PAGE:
Warbirds Online had the opportunity to view the progress on the restoration of DHC4 Caribou A4-228 at Caboolture with the Australian Aviation Heritage Centre Queensland. Once again amazing progress has been made since the last report. The Caribou has had a phenomenal amount of work completed on it including detail electrical, hydraulic and control cable connection and component assembly.
The aircraft is to go on display soon and AAHCQ volunteers have spent a large number of hours cleaning all the years of accumulated oil, dirt and grime from all of the aircrafts hidden cavities. Work has also progressed well in making sure that all of the aircrafts systems are not only clean and tidy but are also functional. To this end all of the systems have been connected and as far as possible made functional.
All of the control surfaces are connected and respond as they should. The flaps are connected to the hydraulic and electrical systems and are fully functional. All of the aircrafts electrical systems are “live” and function on power up as they should including the nearly complete instrument panels and radio sets.
One fascinating feature that has been restored to functionality is the working upper and lower cargo ramps. The Warbirds Online editor actually flew on this aircraft as a school cadet in the 1970s as his first military flight – the sound and site of the ramp opening was impressive at the time and the memories flowed back as the ramps were cycled again on our recent visit – akin to the sound of a steelworks foundry hammer in action!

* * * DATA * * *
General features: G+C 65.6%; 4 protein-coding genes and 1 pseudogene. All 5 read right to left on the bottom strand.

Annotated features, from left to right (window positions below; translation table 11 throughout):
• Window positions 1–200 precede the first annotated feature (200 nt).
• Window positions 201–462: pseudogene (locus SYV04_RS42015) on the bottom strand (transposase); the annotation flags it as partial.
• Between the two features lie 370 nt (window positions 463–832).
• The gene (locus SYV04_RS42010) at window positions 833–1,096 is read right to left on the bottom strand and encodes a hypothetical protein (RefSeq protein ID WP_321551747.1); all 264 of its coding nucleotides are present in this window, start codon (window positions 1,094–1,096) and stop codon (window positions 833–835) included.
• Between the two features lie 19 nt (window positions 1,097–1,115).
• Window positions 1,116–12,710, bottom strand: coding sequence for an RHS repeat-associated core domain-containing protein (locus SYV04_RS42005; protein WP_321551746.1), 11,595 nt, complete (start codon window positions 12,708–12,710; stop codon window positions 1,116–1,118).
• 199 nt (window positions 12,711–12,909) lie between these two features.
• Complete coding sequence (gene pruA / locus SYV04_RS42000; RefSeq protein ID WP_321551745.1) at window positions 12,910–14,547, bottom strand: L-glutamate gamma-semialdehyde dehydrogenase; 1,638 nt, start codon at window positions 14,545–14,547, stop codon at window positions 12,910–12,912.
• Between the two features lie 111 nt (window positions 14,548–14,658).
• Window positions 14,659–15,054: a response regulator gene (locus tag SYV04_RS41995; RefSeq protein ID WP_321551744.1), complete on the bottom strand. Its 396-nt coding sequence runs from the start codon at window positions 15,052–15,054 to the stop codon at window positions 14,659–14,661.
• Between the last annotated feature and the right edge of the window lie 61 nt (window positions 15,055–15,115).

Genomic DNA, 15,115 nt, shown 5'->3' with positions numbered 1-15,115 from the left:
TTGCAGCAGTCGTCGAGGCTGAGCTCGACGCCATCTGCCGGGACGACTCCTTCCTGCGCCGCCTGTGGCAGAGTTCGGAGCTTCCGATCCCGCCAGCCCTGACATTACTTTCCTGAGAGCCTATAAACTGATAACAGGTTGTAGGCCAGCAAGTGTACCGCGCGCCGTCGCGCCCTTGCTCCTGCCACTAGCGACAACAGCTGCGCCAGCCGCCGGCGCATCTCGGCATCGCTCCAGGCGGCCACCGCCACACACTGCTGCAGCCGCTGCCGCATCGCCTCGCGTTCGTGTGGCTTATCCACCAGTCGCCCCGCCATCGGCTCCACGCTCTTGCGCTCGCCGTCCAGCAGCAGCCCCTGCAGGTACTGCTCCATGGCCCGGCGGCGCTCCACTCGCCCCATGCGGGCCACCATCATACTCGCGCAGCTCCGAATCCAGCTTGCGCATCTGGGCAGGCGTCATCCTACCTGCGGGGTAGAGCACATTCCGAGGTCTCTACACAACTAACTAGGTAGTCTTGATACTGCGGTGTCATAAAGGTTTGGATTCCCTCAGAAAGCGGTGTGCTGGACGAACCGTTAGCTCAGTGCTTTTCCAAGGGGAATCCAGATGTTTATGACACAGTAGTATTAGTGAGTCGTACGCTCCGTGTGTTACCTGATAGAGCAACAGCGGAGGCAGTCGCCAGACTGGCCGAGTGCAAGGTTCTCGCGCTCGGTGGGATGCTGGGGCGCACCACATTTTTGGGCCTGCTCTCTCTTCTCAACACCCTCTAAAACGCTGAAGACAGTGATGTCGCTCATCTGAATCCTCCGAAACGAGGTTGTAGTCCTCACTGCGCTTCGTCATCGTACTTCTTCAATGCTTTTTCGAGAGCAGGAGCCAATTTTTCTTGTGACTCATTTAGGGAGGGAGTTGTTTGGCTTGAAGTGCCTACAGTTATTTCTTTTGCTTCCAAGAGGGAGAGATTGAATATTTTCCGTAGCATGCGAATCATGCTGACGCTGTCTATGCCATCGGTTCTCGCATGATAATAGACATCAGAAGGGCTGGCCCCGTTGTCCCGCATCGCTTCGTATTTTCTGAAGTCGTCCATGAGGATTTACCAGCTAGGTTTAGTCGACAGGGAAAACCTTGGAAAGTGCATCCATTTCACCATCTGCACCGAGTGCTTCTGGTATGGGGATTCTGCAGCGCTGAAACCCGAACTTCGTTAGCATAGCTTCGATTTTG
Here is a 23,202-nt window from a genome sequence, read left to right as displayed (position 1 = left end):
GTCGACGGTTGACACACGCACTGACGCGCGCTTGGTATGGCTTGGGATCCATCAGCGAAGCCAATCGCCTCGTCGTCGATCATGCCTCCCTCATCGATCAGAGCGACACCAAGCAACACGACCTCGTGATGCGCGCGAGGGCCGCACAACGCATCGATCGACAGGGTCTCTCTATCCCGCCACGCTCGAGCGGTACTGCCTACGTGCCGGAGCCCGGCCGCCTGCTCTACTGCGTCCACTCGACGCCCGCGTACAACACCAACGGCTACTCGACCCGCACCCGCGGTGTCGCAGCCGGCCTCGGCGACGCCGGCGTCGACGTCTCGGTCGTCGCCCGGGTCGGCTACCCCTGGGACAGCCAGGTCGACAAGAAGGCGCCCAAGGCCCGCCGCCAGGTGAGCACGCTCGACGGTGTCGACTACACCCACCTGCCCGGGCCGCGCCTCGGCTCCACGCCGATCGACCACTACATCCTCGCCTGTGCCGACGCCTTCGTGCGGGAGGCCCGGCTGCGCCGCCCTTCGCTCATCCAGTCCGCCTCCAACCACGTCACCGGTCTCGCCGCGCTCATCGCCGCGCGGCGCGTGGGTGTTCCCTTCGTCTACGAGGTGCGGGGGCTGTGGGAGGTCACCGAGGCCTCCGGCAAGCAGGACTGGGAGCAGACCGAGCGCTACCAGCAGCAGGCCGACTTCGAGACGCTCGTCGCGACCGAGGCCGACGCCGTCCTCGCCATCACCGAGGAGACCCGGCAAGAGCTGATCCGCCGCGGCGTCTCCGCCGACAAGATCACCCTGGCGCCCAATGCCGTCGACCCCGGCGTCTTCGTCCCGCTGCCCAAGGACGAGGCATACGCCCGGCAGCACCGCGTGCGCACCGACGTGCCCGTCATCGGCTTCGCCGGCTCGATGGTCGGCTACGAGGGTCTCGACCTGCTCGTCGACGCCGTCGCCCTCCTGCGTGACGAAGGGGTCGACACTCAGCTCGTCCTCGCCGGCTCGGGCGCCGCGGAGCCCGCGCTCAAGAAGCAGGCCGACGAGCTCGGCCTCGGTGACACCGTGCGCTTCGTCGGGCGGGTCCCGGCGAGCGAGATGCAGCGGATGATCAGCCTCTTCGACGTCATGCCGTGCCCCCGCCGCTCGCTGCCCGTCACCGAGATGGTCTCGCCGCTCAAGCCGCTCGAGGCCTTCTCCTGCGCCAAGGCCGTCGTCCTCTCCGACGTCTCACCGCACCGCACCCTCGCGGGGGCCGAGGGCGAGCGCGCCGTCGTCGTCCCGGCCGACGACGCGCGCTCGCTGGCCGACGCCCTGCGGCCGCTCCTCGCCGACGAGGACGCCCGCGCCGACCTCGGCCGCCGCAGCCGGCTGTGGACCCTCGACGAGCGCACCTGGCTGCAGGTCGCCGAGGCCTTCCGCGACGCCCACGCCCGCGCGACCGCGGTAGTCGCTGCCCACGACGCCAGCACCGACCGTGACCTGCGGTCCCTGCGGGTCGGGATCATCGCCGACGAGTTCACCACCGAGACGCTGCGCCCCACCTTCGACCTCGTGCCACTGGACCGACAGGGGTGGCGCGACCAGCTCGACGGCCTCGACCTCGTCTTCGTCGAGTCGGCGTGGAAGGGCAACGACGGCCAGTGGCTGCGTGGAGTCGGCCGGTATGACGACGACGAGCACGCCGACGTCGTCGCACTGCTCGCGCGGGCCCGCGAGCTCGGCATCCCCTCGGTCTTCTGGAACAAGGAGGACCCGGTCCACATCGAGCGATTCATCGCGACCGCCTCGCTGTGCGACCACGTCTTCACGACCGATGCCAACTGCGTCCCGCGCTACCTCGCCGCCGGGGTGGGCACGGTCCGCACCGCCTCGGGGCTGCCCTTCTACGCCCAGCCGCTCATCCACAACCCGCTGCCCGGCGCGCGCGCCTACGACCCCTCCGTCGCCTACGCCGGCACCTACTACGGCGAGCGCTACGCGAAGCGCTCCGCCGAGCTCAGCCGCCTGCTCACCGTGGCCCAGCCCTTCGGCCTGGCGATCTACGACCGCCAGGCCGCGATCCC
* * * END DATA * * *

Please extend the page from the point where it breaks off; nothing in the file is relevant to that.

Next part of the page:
One highly interesting aspect of the restoration is the use of green energy to power the aircraft – a solar panel system has been used to connect to the aircrafts battery installation to provide free power to the aircraft. This may well be the world’s first and only solar powered Caribou and a great innovation!
As reported last time some components are still required to completely finish the aircraft including propeller control units and cargo hold seats as well as funding to repaint the aircraft and anybody who can help with these items please contact us.
Much credit must go to the Caribou Project team leader Noel Spalding and the volunteers at AAHCQ who have expended hundreds of hours on this beautiful restoration. It has to be remembered that the acquisition, transport and restoration to “live condition of this RAAF veteran has been undertaken in less than a year and on a financial shoestring basis by a dedicated band of volunteers and great credit should go to their herculean efforts.
As always in the aviation restoration world, resources are scarce and AAHCQ welcomes new volunteers, financial support and gifts of time and materials so feel free to help in this excellent work in any way you can – it will be much appreciated.
© John Parker 2017